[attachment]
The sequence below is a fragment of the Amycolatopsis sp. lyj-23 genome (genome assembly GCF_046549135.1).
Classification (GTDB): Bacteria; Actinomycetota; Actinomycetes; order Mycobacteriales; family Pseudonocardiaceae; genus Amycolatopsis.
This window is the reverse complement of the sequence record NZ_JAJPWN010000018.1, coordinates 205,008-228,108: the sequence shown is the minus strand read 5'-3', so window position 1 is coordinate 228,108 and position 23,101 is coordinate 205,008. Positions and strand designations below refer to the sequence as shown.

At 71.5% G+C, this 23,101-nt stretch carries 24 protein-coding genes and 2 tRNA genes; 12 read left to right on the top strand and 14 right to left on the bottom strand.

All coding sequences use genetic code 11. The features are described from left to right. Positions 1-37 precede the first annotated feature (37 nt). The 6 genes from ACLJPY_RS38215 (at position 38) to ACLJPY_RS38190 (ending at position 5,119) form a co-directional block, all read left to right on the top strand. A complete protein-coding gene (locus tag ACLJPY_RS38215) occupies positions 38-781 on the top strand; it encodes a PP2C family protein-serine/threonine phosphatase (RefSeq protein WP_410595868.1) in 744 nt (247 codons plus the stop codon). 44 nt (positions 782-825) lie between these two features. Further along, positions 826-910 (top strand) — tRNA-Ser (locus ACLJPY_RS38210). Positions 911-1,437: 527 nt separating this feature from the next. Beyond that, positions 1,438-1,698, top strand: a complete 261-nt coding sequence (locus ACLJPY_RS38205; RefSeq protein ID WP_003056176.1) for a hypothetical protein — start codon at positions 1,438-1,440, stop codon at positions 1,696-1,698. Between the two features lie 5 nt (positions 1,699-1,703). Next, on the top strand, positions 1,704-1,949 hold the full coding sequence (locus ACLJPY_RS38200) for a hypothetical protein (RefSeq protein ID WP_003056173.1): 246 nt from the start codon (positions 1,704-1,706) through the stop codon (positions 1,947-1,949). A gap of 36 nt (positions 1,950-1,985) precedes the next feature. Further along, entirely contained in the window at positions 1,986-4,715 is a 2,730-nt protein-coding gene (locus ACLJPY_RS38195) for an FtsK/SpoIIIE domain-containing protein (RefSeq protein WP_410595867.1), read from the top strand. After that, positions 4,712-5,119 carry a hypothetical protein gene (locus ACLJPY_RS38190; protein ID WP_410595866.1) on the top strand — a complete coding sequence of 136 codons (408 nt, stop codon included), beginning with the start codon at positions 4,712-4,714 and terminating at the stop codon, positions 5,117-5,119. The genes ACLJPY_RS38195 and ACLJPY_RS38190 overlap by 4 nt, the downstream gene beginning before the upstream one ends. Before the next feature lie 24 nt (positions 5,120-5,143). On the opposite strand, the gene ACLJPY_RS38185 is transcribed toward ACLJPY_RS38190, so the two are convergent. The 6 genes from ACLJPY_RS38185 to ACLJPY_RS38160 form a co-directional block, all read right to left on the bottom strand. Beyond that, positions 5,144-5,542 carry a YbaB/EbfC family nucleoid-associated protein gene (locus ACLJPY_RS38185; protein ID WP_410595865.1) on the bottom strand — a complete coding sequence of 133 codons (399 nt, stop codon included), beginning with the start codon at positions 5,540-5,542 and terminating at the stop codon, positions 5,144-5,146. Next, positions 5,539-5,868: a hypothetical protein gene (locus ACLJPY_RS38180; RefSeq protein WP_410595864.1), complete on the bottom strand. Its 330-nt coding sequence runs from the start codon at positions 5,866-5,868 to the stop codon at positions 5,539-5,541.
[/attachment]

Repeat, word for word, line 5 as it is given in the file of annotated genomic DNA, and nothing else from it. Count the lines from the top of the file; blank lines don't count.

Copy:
All coding sequences use genetic code 11. The features are described from left to right. Positions 1-37 precede the first annotated feature (37 nt). The 6 genes from ACLJPY_RS38215 (at position 38) to ACLJPY_RS38190 (ending at position 5,119) form a co-directional block, all read left to right on the top strand. A complete protein-coding gene (locus tag ACLJPY_RS38215) occupies positions 38-781 on the top strand; it encodes a PP2C family protein-serine/threonine phosphatase (RefSeq protein WP_410595868.1) in 744 nt (247 codons plus the stop codon). 44 nt (positions 782-825) lie between these two features. Further along, positions 826-910 (top strand) — tRNA-Ser (locus ACLJPY_RS38210). Positions 911-1,437: 527 nt separating this feature from the next. Beyond that, positions 1,438-1,698, top strand: a complete 261-nt coding sequence (locus ACLJPY_RS38205; RefSeq protein ID WP_003056176.1) for a hypothetical protein — start codon at positions 1,438-1,440, stop codon at positions 1,696-1,698. Between the two features lie 5 nt (positions 1,699-1,703). Next, on the top strand, positions 1,704-1,949 hold the full coding sequence (locus ACLJPY_RS38200) for a hypothetical protein (RefSeq protein ID WP_003056173.1): 246 nt from the start codon (positions 1,704-1,706) through the stop codon (positions 1,947-1,949). A gap of 36 nt (positions 1,950-1,985) precedes the next feature. Further along, entirely contained in the window at positions 1,986-4,715 is a 2,730-nt protein-coding gene (locus ACLJPY_RS38195) for an FtsK/SpoIIIE domain-containing protein (RefSeq protein WP_410595867.1), read from the top strand. After that, positions 4,712-5,119 carry a hypothetical protein gene (locus ACLJPY_RS38190; protein ID WP_410595866.1) on the top strand — a complete coding sequence of 136 codons (408 nt, stop codon included), beginning with the start codon at positions 4,712-4,714 and terminating at the stop codon, positions 5,117-5,119. The genes ACLJPY_RS38195 and ACLJPY_RS38190 overlap by 4 nt, the downstream gene beginning before the upstream one ends. Before the next feature lie 24 nt (positions 5,120-5,143). On the opposite strand, the gene ACLJPY_RS38185 is transcribed toward ACLJPY_RS38190, so the two are convergent. The 6 genes from ACLJPY_RS38185 to ACLJPY_RS38160 form a co-directional block, all read right to left on the bottom strand. Beyond that, positions 5,144-5,542 carry a YbaB/EbfC family nucleoid-associated protein gene (locus ACLJPY_RS38185; protein ID WP_410595865.1) on the bottom strand — a complete coding sequence of 133 codons (399 nt, stop codon included), beginning with the start codon at positions 5,540-5,542 and terminating at the stop codon, positions 5,144-5,146. Next, positions 5,539-5,868: a hypothetical protein gene (locus ACLJPY_RS38180; RefSeq protein WP_410595864.1), complete on the bottom strand. Its 330-nt coding sequence runs from the start codon at positions 5,866-5,868 to the stop codon at positions 5,539-5,541.